Plot is often the one element that makes or breaks a story. Essentially, plot is conflict. Even in existentialist stories, the conflict is often hidden in the discussion of what life and existence means. For almost every other story out there, the conflict is easier to see.
Usually the basic plot structure is something along the lines of Character wants something and someone or something is stopping them from getting it. There are several variations of the basic plot premise as well, such as:
- Character must stop someone or something from happening.
- Something has happened to change Character’s life and they must adapt.
- Someone broke something and Character must do something to fix it.
- Character must complete a task or face severe consequences.
Regardless of your variation, your plot is driven by your conflict. Knowing that makes it easier to create a plot. There’s three simple questions you can use to help find your plot, even if you don’t have a plot structure yet.
- What is your conflict?
- Who is trying to resolve the conflict and why?
- What actions are they taking to resolve it?
For example: the three little pigs. The wolf wants to eat the pigs, which the pigs don’t want. Character (the Wolf) wants something (to eat the pigs) which someone or something (the pigs) is stopping them from getting. Just by looking at that, you already know who’s involved and can take a pretty good guess at why these characters are specifically involved. The wolf is hungry and the pigs want to stay alive. That leaves you just one question to answer.
What actions are they taking to resolve it?
In most forms of the story, the pigs try to protect themselves by building houses. First of straw, then of sticks, then of bricks. Their actions cause the wolf to react, mostly by huffing and puffing to blow the houses down. Depending on the version of your story, the wolf either wears himself into exhaustion and is killed by a hunter or woodsman while the pigs keep their hooves clean, or his efforts to blow the brick house down somehow injure and kill him without anyone else interfering.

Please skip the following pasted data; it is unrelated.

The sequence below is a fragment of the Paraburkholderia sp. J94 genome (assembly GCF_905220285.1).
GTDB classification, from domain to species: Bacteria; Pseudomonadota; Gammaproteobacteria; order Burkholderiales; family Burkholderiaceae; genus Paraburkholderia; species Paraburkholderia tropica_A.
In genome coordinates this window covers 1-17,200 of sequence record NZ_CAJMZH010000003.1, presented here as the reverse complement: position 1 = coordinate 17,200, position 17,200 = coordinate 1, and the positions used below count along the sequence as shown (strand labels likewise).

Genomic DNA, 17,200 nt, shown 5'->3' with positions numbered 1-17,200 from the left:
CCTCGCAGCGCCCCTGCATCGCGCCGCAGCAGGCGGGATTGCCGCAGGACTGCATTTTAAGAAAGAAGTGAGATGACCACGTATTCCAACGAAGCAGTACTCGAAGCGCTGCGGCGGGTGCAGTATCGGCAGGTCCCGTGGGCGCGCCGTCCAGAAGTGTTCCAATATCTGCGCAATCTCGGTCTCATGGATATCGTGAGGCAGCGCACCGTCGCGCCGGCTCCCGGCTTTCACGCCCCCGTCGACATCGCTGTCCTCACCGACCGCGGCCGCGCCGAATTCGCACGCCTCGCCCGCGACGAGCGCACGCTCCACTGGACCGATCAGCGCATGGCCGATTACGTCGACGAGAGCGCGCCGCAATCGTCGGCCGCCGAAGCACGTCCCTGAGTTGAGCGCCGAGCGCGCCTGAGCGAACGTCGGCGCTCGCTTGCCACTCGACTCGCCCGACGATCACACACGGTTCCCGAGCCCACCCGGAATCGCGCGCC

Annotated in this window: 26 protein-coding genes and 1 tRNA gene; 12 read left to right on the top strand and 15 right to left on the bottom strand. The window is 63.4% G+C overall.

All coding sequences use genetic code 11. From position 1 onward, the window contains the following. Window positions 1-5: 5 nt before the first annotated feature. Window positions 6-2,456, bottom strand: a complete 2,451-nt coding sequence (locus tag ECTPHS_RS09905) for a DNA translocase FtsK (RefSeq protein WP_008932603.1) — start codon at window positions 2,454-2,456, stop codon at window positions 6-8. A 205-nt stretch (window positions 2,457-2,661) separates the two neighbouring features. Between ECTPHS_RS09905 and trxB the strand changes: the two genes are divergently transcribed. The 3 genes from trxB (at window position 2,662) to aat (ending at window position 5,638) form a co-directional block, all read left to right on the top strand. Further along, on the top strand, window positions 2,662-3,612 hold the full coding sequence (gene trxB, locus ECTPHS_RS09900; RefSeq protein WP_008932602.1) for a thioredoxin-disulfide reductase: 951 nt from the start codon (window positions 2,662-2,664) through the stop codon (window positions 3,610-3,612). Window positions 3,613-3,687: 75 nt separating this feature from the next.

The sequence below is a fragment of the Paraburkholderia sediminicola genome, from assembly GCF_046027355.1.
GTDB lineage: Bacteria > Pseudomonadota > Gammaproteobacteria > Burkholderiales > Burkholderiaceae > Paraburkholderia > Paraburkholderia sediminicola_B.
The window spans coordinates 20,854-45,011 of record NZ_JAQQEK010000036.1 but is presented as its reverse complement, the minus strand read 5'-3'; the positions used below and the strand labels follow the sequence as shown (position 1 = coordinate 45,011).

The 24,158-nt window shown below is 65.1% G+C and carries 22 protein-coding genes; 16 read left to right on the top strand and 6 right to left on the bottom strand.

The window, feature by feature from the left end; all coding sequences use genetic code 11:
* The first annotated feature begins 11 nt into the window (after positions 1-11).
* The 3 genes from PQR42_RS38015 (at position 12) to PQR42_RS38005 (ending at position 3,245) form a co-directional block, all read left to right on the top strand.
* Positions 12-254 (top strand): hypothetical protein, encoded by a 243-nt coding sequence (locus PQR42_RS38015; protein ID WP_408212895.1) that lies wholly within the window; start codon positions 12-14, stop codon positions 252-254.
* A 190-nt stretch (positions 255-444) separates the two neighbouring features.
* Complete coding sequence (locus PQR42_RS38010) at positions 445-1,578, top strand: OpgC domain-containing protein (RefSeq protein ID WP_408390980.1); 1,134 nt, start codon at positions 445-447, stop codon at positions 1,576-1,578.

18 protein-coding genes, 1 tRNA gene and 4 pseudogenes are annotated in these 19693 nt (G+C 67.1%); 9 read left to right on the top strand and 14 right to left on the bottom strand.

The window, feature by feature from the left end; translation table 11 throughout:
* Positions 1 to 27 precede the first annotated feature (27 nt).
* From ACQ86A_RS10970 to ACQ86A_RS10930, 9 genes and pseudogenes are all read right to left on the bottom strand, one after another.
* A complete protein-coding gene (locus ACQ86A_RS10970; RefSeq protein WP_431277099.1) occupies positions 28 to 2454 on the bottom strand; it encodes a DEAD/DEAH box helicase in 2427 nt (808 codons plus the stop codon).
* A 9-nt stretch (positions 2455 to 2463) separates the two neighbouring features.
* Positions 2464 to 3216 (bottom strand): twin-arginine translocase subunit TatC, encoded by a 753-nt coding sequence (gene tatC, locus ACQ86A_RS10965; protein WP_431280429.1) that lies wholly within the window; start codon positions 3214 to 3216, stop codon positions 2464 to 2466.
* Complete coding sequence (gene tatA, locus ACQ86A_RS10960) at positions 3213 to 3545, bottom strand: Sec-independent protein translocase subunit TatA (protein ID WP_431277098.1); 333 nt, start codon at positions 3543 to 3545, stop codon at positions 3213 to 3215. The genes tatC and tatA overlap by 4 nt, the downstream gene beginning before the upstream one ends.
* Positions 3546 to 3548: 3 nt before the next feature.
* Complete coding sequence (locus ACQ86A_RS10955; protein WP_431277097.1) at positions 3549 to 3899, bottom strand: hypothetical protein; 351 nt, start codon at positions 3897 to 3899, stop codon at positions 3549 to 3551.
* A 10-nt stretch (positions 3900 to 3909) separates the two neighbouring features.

However your wolf comes to an end, the actions he takes to reach that end still create your plot. If you’re a planning-type writer, those actions can be plugged directly into your preferred story structure. If you’re finding gaps between those actions, remember that your characters will react to each event.
Back to our example: the first pig reacts to the destruction of his house by running to his brother’s house. The wolf reacts to that by chasing (and potentially getting a two-for-one meal). Upon arriving at another house, he uses the same action that worked the first time, forcing both pigs to react, again by running away.
These actions and reactions create the try-fail cycles which push your plot forward. The pigs tried and failed to protect themselves with simple houses. The wolf tried and nearly succeeded at catching the pigs by blowing their houses down.
Although creating a plot can be work intensive, at it’s base, you’re dealing with conflict. Take a look at your own story and ask yourself the above questions. What is the conflict? Who is trying to resolve the conflict and why? What actions are they taking to resolve it?